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Life on the Farm


A farmer’s work is never done, even in winter

By Dean Mullis
Dean Mullis
Dean Mullis writes from Laughing Owl Farm in Richfield.

What do your farmers do in their winter “down time”? They go to a mind-numbing workshop on soil fertility. On a Saturday.

That is where I was, listening to a guy talk about cations and anions of various minerals as they relate to charged clay particles and I just wanted to pull my hat down around my ears to prevent the top of my head from exploding.

I saw familiar faces. Sammy of New Town Farms, Donnie of New Beginnings Farm, along with his minions Paul and Johanna, Mary of Windcrest Farms, Jamie of A Way of Life Farm, Jill and Shane of Poplin Farms.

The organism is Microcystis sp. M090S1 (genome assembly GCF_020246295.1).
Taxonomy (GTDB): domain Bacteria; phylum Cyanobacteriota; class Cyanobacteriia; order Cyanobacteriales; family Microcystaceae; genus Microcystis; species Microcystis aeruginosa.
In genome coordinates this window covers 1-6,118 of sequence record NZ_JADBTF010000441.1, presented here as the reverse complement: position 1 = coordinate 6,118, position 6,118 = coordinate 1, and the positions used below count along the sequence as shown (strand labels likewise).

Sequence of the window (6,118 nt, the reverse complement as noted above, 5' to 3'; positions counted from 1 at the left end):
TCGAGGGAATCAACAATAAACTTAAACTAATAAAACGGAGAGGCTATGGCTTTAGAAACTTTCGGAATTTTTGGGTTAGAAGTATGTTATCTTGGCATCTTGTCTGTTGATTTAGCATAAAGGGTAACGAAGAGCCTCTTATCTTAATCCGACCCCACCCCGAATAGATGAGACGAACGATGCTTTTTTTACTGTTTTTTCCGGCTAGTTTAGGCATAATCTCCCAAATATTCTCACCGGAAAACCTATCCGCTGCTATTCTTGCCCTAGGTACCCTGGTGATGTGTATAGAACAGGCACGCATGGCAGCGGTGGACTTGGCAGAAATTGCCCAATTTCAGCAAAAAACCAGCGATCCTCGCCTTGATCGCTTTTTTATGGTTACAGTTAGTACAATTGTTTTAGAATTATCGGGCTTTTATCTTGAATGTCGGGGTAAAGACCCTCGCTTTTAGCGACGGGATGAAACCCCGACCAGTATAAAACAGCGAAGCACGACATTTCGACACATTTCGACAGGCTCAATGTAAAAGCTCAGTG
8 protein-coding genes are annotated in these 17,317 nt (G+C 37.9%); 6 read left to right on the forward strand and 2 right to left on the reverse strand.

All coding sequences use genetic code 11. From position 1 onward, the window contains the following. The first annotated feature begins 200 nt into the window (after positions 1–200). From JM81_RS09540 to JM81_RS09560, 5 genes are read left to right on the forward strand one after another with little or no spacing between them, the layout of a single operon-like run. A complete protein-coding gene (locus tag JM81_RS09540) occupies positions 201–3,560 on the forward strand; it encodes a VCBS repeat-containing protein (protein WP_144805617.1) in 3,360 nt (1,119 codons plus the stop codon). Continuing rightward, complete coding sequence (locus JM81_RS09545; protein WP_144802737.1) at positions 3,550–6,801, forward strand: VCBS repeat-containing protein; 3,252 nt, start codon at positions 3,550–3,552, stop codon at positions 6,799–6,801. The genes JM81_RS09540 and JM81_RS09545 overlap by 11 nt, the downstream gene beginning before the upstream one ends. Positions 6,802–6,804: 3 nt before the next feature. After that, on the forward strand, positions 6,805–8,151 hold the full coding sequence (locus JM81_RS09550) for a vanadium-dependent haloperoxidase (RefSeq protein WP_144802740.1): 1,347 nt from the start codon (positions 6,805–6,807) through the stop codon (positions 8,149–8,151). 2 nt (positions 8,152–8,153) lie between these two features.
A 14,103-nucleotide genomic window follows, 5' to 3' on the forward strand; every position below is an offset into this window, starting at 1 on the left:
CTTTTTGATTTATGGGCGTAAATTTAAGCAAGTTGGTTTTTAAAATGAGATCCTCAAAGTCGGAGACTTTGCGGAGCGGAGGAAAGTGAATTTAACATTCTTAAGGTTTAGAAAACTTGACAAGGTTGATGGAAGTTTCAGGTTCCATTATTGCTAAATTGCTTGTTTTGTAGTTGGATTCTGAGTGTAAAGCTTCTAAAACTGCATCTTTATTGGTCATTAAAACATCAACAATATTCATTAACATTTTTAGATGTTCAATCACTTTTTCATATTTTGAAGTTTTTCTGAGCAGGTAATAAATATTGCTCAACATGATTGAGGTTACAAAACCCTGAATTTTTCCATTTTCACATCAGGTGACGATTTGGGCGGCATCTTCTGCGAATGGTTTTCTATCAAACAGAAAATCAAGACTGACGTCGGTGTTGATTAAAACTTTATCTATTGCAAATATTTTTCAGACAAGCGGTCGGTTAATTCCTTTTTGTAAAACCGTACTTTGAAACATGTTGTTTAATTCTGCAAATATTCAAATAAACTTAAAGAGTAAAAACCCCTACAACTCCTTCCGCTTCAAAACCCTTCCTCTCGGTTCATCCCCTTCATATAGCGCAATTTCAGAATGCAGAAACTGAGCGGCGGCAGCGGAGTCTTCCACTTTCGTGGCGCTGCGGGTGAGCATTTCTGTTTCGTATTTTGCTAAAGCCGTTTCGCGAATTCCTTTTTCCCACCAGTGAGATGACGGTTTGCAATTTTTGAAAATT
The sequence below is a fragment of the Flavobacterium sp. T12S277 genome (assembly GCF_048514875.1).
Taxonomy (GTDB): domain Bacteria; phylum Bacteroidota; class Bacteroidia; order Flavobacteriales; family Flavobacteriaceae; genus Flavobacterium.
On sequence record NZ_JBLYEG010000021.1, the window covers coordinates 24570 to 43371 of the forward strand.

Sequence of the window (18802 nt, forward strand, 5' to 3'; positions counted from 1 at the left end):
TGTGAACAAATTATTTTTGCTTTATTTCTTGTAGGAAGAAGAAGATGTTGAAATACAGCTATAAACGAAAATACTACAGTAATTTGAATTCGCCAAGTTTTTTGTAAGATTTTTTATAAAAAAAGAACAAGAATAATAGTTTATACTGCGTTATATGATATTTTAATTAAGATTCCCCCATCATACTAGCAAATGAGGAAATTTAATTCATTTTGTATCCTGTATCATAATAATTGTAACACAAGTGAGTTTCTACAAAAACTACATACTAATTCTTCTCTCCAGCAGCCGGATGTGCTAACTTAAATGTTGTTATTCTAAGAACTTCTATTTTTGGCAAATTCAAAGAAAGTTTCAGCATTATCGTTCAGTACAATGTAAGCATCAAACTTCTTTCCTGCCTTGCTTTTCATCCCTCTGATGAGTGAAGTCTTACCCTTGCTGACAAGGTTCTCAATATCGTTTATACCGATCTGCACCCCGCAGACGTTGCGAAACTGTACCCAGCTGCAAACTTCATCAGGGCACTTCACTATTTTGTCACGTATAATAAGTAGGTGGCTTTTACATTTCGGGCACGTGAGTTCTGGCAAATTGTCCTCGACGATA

This was not a “how to make more money” workshop, it was how to balance your soils to provide the most nutritionally dense food possible. Those goals should be one and the same: grow the best food possible and be compensated for it.

We eat what we grow and feed it to Ellie and Levi. Why would we skimp on something that everyone on the planet needs on a daily basis?

Dean Mullis:
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